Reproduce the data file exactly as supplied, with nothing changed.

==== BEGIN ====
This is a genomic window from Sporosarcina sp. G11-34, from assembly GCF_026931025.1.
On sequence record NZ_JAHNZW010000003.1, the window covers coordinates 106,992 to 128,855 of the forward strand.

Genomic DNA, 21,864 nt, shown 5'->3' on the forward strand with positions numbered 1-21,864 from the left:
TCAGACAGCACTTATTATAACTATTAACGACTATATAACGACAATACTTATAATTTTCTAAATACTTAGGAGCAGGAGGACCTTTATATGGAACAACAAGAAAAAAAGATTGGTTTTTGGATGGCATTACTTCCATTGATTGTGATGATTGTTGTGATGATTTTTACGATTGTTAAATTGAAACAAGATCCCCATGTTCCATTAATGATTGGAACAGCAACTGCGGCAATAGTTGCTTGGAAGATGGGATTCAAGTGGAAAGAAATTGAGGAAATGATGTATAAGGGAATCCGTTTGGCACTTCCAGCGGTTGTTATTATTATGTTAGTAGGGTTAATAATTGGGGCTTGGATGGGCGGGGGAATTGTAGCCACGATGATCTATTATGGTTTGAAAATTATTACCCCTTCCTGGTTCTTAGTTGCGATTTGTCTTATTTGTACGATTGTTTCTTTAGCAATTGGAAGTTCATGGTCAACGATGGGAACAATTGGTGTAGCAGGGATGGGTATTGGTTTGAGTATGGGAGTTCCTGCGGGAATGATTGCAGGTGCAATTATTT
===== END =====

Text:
This is a genomic window from Sporosarcina sp. G11-34, from assembly GCF_026931025.1.
On sequence record NZ_JAHNZW010000003.1, the window covers coordinates 106,992 to 128,855 of the forward strand.

Genomic DNA, 21,864 nt, shown 5'->3' on the forward strand with positions numbered 1-21,864 from the left:
TCAGACAGCACTTATTATAACTATTAACGACTATATAACGACAATACTTATAATTTTCTAAATACTTAGGAGCAGGAGGACCTTTATATGGAACAACAAGAAAAAAAGATTGGTTTTTGGATGGCATTACTTCCATTGATTGTGATGATTGTTGTGATGATTTTTACGATTGTTAAATTGAAACAAGATCCCCATGTTCCATTAATGATTGGAACAGCAACTGCGGCAATAGTTGCTTGGAAGATGGGATTCAAGTGGAAAGAAATTGAGGAAATGATGTATAAGGGAATCCGTTTGGCACTTCCAGCGGTTGTTATTATTATGTTAGTAGGGTTAATAATTGGGGCTTGGATGGGCGGGGGAATTGTAGCCACGATGATCTATTATGGTTTGAAAATTATTACCCCTTCCTGGTTCTTAGTTGCGATTTGTCTTATTTGTACGATTGTTTCTTTAGCAATTGGAAGTTCATGGTCAACGATGGGAACAATTGGTGTAGCAGGGATGGGTATTGGTTTGAGTATGGGAGTTCCTGCGGGAATGATTGCAGGTGCAATTATTT